Sunday, June 20, 2010

Addendum to a Sunday thought

In line with what I said below, I note that my own Bishop today makes the mistake of reading an economic agenda into Jesus's teachings that just isn't there.
The third saying addressed marketplace issues ("what does it profit them if they gain the whole world, but lose or forfeit themselves"). Here we note that the NRSV plural translation, adopted for the sake of inclusiveness, takes some of the edge off challenges Jesus addresses to each person. Jesus contends that there are dimensions of life vital to happiness which cannot be satisfied by possessions or wealth. [Emphasis added.]
Taking the issues I have highlighted one at a time, where does Bishop Prendergast get the notion that Jesus has the marketplace in mind here? I suspect he gets it from one word and that word is "profit". But this is to read a modern usage back into the ancient world. For us, "profit" is a word that applies narrowly to marketplace goods. The world of Jesus saw all goods in the same terms. Good luck and semen were limited goods in the same sense that money and tradeable commodities were for them.

In context, by saying "profit" Jesus simply  means what do they gain.

More importantly, Jesus is not speaking of profit or gain in general here but of a very specific type of gain. He is saying, what good would it do you if you gained "the whole world" only to lose yourself. This is a question that applies more to the politically and socially ambitious than it does to someone making their living in the marketplace. (And, lest we forget, the reason most people go into the marketplace is love; they do it to make enough money to provide shelter, food and clothing for their families.)

Sadly, this focus on an economic issue leads my Bishop (who is an excellent Bishop) to wind up with a point that is trite and trivially obvious in the sentence emphasized in the quoted bit above. Jesus is making the far more profound point that our lives have to aimed at the right thing.


  1. Jules, regarding this and your earlier post, the problem, as I see it, is Rerum Novarum, Leo XIII's landmark encyclical on Social Justice in the late 1800s, which has been affirmed by every Pope since. Leo is unambiguous about the fact that capital must be in the service of the family and not the other way around. He calls for the rights of workers to organize, the right to adequate health care, wages that allow workers to live with dignity, have paid time off to spend with their families, all of the things that are considered part of the liberal agenda today. In addition, it condemns both collectivism and laissez-faire capitalism, but as I read it, offers no real alternative to either. It extrapolates many things from Jesus' call to take care of widows and orphans that are questionable, much like its teaching on Sexuality. Rerum Novarum could only have come out of the Church's position or evolution as a temporal as well as a religious power, and therein lies the rub.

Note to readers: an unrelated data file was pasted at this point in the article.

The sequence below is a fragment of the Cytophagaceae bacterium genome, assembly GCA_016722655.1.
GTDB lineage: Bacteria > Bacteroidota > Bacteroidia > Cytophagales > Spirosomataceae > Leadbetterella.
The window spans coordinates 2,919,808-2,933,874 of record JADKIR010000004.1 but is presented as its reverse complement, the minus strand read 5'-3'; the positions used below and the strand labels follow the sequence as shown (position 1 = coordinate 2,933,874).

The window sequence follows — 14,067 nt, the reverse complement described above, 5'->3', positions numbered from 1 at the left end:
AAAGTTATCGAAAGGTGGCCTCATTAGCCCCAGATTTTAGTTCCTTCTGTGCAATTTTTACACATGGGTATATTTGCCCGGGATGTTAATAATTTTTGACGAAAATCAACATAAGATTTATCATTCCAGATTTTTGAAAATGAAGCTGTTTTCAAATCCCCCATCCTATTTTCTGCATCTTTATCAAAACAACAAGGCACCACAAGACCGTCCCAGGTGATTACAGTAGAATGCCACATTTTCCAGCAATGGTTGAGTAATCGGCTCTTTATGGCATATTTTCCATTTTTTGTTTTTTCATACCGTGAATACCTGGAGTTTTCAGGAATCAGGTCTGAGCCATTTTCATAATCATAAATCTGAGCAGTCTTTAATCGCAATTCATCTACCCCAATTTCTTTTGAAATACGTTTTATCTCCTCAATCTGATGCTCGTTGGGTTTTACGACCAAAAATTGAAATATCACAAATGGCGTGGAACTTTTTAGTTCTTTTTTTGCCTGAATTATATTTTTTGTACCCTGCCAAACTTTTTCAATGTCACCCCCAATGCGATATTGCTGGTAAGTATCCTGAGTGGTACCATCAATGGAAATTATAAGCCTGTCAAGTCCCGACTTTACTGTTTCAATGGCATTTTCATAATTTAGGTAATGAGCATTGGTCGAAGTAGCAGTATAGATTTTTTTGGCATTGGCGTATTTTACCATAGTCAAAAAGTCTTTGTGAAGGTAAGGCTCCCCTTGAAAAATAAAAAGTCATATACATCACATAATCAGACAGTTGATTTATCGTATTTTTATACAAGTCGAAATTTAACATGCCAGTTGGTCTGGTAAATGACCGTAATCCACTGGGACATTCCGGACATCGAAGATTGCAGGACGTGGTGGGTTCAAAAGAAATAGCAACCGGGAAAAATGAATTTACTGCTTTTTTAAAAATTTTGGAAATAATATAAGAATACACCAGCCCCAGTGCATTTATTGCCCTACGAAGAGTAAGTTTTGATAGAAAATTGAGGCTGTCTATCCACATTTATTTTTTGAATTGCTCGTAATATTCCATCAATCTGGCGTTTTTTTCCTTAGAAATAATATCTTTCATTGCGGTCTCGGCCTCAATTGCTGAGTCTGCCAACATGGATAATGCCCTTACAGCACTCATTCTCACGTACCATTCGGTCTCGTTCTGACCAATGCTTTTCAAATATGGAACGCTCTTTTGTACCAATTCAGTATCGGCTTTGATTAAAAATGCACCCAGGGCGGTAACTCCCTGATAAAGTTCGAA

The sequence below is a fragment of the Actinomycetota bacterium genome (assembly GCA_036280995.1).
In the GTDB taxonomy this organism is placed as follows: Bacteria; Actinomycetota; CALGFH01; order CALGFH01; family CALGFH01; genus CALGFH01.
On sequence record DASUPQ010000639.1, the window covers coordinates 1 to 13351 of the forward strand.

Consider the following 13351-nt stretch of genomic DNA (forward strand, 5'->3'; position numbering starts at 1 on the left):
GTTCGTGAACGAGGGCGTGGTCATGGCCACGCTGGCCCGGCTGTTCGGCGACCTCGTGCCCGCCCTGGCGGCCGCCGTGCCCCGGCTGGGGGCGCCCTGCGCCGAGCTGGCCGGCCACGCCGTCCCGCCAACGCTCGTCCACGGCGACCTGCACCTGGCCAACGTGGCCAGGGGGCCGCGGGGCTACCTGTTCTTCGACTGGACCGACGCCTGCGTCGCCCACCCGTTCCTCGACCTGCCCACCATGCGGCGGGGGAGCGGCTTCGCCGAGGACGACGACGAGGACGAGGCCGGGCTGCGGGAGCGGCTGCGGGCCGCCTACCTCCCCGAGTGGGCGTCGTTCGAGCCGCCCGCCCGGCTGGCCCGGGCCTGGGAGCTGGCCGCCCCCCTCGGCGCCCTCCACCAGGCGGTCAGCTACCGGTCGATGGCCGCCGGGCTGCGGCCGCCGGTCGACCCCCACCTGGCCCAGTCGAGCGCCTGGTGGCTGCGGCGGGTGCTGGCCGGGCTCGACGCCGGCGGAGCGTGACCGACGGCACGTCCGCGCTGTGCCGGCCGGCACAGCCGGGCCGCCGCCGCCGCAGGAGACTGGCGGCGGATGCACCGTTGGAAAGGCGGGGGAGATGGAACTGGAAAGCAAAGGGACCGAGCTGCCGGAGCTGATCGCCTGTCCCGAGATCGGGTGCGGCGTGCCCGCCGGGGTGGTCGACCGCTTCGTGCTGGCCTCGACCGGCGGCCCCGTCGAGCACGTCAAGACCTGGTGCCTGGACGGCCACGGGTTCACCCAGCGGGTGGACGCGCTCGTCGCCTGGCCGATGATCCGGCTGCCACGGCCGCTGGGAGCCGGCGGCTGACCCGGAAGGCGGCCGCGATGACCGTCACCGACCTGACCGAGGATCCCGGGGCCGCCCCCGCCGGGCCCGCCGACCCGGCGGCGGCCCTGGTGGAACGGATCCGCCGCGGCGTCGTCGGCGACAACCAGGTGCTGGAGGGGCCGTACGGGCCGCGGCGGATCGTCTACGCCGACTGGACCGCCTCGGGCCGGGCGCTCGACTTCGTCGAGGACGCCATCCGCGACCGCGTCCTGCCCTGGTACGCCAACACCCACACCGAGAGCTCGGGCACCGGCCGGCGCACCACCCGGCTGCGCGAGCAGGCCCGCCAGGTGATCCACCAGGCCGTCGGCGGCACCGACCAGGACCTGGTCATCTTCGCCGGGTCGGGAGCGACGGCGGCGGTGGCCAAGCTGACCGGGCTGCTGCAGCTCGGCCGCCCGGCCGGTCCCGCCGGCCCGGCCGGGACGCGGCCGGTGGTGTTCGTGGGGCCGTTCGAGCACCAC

As a result of having been weaned on this as a Catholic, I too struggle with the notion of redistribution of wealth. There are those who argue that the economic policies of the last 30 or 40 years have redistributed the wealth upwards, most recently during the bank bailouts here in the US where taxpayers' dollars were used to rescue badly managed financial institutions, and finance extravagant junkets and bonuses for bank executives who screwed up. There are others who cite Mother Teresa, who when asked why she didn't use her influence to change the economic policies that created the poor of Calcutta, said that her mission was to help one poor person at a time and not to change the system.

    I don't know what the answer is.

  2. There's also Jesus' statement "of those who have been given more, more is expected." I would think that would be voluntary philanthropy, but the Pope said less than a year ago that philanthropy is not a substitute or a justification for an unjust economic system.

    I guess the larger question is at what point should the Church stay out of public affairs, not only economics but trying to influence legislation regarding abortion, same-sex marriage, or should it?

  3. Jules, I checked on U.S. Catholic and saw that Rerun Novarum specifically mandates that in order to maintain human dignity there should be a just distribution of the wealth. This was reiterated in Pius XI's Quadragessimo Anno 40 years after Rerum Novarum, which also said, in response to the Great Depression, that unfettered capitalism had destroyed itself.

  4. Interesting.

    To give them there due, lots of people made that mistake after the great depression.

    I think the lesson here is that the church needs to be very careful about what it chooses to make declarations about. It would have been better if the church had said nothing at all than to have said something.

    The same is true of many other cases.

  5. I agree. I goes back to my original question, how involved should the Church be in secular affairs? This couldn't have happened if the Church had not evolved into a temporal power starting with Constantine. Jesus said "render unto Caesar what is Caesar's, render unto God what is God's." I don't see this changing any time soon, the US Conference of Catholic Bishops issued its Pastoral Letter on the Economy in 1986 based on the teachings of Rerum Novarum, and they have paid lobbyists in Washington DC and all of the state legislatures trying to influence social legislation. Their influence is less than it was 50 years ago, but still.